In Fischer - Benko, CT 1959, I noted that Kasparov assigned '!?' to Benko's 6...Qb6. The preceding moves 1.e4 c5 2.Nf3 Nc6 3.d4 cxd4 4.Nxd4 Nf6 5.Nc3 d6 6.Bc4, shown in the following diagram, are known as the 'Sozin Attack'. In the Najdorf Variation, where Black plays ...a6 instead of ...Nc6, Kasparov called 6.Bc4 the 'Fischer Attack'. Fischer played 6.Bc4 in dozens of games against the two variations of the Sicilian.
1959 Candidates Tournament (round 10)
[FEN "r1bqkb1r/pp2pppp/2np1n2/8/2BNP3/2N5/PPP2PPP/R1BQK2R b KQkq - 0 6"]
Kasparov explained his '!?' in a comment on the development of chess superstars.
A rapid ascent in chess undoubtedly generates a number of problems, one of which is the amount and quality of knowledge that is required for a young talent to be able to compete successfully in super-tournaments. An opening repertoire, which has recently served him faithfully in middle-ranking events, proves completely inadequate for play against highly experienced grandmasters. [...] Fischer always worked practically alone. At that time his repertoire was still very restricted, and each of the participants in the Candidates tournament in Yugoslavia tried to exploit this. Thus for the inexperienced opponent Benko had saved up this Queen thrust, unusual for those times.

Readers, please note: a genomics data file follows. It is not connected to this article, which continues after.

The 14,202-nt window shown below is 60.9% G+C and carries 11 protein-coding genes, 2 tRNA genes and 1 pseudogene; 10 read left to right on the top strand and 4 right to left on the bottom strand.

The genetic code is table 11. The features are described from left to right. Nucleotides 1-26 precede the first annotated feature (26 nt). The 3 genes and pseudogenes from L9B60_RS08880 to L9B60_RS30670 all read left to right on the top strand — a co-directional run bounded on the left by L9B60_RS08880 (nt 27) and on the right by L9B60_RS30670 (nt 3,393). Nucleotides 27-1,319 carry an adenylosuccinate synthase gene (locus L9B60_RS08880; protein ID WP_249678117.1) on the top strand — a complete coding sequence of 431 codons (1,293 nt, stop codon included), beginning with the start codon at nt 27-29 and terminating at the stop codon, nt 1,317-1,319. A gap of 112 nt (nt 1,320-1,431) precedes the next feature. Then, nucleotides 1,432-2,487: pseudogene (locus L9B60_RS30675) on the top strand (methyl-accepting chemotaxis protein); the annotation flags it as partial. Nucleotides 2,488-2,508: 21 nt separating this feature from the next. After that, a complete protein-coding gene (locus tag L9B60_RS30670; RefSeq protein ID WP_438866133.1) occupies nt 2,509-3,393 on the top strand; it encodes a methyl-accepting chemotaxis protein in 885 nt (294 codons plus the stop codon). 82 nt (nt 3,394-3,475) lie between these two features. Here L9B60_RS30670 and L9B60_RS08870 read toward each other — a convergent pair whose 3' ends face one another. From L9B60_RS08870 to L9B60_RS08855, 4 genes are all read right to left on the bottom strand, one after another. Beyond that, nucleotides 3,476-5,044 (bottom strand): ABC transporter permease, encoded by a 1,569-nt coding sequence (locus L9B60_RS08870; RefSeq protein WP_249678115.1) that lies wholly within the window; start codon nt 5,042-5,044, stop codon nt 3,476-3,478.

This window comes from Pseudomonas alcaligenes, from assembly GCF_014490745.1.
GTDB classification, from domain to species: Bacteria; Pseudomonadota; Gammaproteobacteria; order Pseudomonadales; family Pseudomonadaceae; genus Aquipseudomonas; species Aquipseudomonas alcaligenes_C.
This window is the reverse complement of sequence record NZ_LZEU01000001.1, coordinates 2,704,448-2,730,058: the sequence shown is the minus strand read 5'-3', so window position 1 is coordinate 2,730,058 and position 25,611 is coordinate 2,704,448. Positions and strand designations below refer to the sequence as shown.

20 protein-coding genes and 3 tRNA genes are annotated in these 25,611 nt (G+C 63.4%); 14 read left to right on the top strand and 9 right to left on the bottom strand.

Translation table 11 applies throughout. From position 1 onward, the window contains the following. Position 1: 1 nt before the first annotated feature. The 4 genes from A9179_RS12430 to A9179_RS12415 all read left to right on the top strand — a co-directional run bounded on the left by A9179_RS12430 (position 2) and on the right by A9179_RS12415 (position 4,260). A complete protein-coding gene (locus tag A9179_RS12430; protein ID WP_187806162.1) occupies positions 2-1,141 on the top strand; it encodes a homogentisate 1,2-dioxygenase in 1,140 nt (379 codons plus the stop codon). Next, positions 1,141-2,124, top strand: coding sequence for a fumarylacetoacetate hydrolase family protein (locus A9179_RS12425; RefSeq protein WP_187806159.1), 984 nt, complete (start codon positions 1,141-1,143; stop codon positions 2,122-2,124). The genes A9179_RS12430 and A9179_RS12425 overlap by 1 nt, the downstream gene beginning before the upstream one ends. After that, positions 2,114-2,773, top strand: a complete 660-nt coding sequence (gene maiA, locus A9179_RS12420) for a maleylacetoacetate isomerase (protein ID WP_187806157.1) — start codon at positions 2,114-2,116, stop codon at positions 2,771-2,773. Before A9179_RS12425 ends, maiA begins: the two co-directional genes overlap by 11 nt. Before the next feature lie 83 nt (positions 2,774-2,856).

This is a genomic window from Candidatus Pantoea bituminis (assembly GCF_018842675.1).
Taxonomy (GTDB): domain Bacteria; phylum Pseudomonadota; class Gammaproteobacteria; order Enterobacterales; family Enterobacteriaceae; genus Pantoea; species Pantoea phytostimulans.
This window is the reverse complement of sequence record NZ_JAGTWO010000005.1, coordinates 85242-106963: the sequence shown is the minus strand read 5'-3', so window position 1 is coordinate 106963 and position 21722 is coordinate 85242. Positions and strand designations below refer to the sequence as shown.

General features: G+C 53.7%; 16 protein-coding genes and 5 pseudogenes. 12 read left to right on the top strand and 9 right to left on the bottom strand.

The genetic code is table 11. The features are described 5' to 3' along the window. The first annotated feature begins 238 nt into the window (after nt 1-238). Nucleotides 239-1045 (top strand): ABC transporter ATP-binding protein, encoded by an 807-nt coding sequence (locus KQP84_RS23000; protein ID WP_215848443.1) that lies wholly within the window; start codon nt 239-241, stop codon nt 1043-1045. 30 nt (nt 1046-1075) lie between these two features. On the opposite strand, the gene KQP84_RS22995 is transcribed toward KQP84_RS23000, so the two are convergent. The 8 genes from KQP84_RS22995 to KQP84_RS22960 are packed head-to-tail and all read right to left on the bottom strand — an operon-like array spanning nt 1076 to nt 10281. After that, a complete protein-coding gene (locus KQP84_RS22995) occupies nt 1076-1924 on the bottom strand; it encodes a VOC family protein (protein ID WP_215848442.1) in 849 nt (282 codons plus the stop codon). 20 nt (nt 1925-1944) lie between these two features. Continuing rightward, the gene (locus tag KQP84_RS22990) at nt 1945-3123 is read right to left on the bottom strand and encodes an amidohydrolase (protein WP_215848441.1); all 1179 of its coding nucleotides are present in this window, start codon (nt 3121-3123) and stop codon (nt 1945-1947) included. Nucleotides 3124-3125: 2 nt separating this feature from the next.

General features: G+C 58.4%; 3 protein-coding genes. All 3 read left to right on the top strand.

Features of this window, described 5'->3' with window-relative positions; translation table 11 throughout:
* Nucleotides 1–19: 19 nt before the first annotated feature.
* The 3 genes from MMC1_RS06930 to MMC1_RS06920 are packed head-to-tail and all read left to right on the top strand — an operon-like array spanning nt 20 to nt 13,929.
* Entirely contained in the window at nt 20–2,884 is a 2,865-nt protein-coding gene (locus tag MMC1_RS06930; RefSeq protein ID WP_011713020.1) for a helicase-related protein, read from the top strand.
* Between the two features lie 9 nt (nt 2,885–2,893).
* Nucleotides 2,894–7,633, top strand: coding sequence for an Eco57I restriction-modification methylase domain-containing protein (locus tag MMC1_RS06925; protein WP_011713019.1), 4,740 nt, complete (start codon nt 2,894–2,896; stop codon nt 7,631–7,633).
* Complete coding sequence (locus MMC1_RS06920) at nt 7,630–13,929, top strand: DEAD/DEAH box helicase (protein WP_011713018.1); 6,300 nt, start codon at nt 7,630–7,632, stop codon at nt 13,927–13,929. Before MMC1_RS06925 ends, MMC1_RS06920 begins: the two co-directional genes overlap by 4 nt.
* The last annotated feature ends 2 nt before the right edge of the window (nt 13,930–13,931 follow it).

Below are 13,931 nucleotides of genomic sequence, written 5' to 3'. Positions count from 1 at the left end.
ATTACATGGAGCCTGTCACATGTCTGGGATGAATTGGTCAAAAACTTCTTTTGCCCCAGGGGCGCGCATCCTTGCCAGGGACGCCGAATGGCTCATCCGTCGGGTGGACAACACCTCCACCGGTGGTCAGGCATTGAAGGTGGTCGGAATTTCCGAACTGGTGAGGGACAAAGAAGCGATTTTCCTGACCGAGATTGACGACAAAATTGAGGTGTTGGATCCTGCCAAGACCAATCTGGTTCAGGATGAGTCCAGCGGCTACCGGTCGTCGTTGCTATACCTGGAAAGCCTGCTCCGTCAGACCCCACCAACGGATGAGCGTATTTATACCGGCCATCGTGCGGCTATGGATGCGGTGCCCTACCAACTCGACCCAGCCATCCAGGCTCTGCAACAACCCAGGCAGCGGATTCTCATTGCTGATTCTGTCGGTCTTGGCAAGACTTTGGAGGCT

He also commented that 6...Qb6 was 'A new more interesting way of avoiding the usual variations with 6...e6 than 6...Bd7.' Gligoric had played 6...Bd7 against Fischer in round 4 of the same event, losing in 32 moves. On 6...Qb6, Fischer remarked, 'By putting immediate pressure on the center, Black forces the Knight to a passive post.'